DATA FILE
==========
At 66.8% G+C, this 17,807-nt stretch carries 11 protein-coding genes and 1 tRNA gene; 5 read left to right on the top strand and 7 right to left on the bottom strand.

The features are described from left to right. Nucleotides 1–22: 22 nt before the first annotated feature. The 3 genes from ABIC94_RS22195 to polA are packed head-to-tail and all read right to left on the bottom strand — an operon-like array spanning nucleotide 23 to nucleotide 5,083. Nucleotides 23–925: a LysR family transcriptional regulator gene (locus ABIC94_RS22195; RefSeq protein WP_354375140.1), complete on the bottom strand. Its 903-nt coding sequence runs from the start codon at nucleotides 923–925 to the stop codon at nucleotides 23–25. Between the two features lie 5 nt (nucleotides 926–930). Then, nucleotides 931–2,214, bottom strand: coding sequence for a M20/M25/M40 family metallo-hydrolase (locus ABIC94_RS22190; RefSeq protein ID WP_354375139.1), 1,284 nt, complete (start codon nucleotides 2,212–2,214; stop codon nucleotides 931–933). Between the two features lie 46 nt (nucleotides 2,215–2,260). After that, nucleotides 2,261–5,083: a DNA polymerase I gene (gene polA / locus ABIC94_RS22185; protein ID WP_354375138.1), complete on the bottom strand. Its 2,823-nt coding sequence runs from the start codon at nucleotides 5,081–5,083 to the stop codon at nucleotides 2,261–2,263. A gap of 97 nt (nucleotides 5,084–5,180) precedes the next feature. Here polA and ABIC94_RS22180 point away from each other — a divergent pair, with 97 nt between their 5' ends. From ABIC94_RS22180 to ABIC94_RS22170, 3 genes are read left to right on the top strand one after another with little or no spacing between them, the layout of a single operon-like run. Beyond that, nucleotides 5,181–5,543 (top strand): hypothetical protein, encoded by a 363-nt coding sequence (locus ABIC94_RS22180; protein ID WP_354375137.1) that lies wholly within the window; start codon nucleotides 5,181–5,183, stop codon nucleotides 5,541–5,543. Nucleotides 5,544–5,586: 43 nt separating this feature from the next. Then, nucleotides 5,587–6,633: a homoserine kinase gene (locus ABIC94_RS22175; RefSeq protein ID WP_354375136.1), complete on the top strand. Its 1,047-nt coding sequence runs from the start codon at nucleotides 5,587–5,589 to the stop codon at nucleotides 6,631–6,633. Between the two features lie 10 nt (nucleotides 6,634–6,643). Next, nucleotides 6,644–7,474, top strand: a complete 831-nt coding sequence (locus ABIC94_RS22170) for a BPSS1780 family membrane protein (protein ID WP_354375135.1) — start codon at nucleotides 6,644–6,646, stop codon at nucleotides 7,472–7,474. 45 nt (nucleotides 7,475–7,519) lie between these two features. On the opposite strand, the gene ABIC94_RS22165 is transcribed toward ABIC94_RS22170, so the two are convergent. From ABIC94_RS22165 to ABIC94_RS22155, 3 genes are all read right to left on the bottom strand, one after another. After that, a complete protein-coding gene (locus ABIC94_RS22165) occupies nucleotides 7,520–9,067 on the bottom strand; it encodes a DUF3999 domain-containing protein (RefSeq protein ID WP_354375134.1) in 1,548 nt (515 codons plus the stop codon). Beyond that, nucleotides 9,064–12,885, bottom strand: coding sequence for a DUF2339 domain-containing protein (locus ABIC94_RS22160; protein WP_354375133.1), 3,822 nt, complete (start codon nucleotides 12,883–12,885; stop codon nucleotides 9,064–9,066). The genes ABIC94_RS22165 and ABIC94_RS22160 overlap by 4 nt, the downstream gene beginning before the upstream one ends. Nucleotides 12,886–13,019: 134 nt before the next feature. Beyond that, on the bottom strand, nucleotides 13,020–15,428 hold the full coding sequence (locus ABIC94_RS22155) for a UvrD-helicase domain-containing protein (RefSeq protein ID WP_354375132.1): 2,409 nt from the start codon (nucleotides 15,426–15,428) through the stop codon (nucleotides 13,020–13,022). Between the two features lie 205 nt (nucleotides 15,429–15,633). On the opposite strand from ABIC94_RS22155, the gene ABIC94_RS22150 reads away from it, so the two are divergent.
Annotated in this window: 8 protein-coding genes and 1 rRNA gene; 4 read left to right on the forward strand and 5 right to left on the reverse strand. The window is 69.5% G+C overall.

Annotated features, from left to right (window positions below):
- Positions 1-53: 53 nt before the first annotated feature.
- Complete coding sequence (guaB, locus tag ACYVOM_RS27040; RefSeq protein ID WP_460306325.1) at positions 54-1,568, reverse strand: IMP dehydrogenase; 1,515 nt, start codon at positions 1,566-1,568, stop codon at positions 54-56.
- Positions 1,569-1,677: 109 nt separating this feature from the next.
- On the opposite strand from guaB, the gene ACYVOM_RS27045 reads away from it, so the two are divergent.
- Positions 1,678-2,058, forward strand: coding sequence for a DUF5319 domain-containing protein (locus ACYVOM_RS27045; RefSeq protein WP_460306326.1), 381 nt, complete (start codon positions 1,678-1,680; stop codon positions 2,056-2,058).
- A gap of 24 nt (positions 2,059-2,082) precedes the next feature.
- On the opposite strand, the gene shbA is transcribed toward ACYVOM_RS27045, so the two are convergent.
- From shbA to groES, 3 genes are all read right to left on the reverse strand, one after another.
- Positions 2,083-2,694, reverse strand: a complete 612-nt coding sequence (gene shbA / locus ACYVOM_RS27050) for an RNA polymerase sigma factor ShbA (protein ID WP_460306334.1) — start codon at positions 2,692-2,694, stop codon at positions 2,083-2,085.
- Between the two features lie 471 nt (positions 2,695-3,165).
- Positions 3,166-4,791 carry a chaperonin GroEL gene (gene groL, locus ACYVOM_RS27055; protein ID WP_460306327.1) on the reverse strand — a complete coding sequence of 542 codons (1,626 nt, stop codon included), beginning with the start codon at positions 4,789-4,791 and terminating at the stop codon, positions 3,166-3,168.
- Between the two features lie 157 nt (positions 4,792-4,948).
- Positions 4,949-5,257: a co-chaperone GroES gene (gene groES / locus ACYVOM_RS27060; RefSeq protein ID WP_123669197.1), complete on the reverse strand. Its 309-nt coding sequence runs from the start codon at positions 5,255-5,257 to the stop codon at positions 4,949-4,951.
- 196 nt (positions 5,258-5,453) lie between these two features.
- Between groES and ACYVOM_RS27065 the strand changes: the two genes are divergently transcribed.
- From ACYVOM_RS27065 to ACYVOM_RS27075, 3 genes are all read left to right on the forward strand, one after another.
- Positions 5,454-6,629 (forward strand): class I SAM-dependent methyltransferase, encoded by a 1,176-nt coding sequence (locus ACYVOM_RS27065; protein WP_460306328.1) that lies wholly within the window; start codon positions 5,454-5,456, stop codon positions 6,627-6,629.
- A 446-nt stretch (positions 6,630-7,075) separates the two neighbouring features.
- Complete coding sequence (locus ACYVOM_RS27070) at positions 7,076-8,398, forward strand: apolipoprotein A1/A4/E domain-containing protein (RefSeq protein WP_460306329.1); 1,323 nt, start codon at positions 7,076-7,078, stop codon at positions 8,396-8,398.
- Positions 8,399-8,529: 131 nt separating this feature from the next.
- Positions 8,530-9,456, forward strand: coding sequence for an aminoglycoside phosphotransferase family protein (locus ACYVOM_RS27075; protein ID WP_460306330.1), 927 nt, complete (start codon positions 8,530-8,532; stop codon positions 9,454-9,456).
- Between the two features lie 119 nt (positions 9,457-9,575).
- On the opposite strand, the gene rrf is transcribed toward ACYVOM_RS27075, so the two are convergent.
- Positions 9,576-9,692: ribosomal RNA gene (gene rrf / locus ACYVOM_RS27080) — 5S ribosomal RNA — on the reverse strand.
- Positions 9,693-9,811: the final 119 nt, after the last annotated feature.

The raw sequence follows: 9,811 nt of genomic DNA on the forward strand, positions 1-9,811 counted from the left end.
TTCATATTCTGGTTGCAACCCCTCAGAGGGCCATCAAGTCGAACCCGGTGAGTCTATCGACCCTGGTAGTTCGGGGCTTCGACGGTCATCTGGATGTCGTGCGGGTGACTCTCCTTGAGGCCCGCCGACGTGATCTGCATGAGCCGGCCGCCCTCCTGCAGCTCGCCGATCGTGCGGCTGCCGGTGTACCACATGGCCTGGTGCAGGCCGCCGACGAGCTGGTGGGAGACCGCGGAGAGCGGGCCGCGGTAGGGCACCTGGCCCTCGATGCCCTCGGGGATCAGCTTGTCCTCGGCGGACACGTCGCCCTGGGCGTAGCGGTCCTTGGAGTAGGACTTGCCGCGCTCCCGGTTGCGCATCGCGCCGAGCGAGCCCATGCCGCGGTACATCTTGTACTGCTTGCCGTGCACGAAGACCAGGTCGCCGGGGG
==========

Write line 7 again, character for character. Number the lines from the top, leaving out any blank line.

- Positions 1,569-1,677: 109 nt separating this feature from the next.